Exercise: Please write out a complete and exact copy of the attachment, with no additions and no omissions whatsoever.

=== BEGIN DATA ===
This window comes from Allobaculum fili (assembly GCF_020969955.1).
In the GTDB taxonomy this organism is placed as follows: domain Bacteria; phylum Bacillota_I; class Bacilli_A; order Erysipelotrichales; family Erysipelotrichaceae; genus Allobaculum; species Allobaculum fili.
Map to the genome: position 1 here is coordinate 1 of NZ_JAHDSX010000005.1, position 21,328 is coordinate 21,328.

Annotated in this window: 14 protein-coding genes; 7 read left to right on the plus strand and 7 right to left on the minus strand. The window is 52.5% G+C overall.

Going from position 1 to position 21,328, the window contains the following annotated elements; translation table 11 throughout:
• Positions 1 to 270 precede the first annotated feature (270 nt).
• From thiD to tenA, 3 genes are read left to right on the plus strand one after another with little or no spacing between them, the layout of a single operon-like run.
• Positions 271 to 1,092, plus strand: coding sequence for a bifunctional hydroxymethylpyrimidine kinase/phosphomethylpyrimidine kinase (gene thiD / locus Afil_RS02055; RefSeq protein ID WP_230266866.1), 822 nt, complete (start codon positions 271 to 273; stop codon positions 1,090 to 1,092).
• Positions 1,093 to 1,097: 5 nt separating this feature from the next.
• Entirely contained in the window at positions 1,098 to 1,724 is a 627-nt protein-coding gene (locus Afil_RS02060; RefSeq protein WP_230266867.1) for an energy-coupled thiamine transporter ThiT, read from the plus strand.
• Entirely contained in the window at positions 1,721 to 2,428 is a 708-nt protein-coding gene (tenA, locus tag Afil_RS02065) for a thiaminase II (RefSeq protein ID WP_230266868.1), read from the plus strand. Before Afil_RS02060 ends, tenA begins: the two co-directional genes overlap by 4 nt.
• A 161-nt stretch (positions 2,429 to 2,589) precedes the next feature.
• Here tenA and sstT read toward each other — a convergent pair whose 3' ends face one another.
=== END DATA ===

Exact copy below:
This window comes from Allobaculum fili (assembly GCF_020969955.1).
In the GTDB taxonomy this organism is placed as follows: domain Bacteria; phylum Bacillota_I; class Bacilli_A; order Erysipelotrichales; family Erysipelotrichaceae; genus Allobaculum; species Allobaculum fili.
Map to the genome: position 1 here is coordinate 1 of NZ_JAHDSX010000005.1, position 21,328 is coordinate 21,328.

Annotated in this window: 14 protein-coding genes; 7 read left to right on the plus strand and 7 right to left on the minus strand. The window is 52.5% G+C overall.

Going from position 1 to position 21,328, the window contains the following annotated elements; translation table 11 throughout:
• Positions 1 to 270 precede the first annotated feature (270 nt).
• From thiD to tenA, 3 genes are read left to right on the plus strand one after another with little or no spacing between them, the layout of a single operon-like run.
• Positions 271 to 1,092, plus strand: coding sequence for a bifunctional hydroxymethylpyrimidine kinase/phosphomethylpyrimidine kinase (gene thiD / locus Afil_RS02055; RefSeq protein ID WP_230266866.1), 822 nt, complete (start codon positions 271 to 273; stop codon positions 1,090 to 1,092).
• Positions 1,093 to 1,097: 5 nt separating this feature from the next.
• Entirely contained in the window at positions 1,098 to 1,724 is a 627-nt protein-coding gene (locus Afil_RS02060; RefSeq protein WP_230266867.1) for an energy-coupled thiamine transporter ThiT, read from the plus strand.
• Entirely contained in the window at positions 1,721 to 2,428 is a 708-nt protein-coding gene (tenA, locus tag Afil_RS02065) for a thiaminase II (RefSeq protein ID WP_230266868.1), read from the plus strand. Before Afil_RS02060 ends, tenA begins: the two co-directional genes overlap by 4 nt.
• A 161-nt stretch (positions 2,429 to 2,589) precedes the next feature.
• Here tenA and sstT read toward each other — a convergent pair whose 3' ends face one another.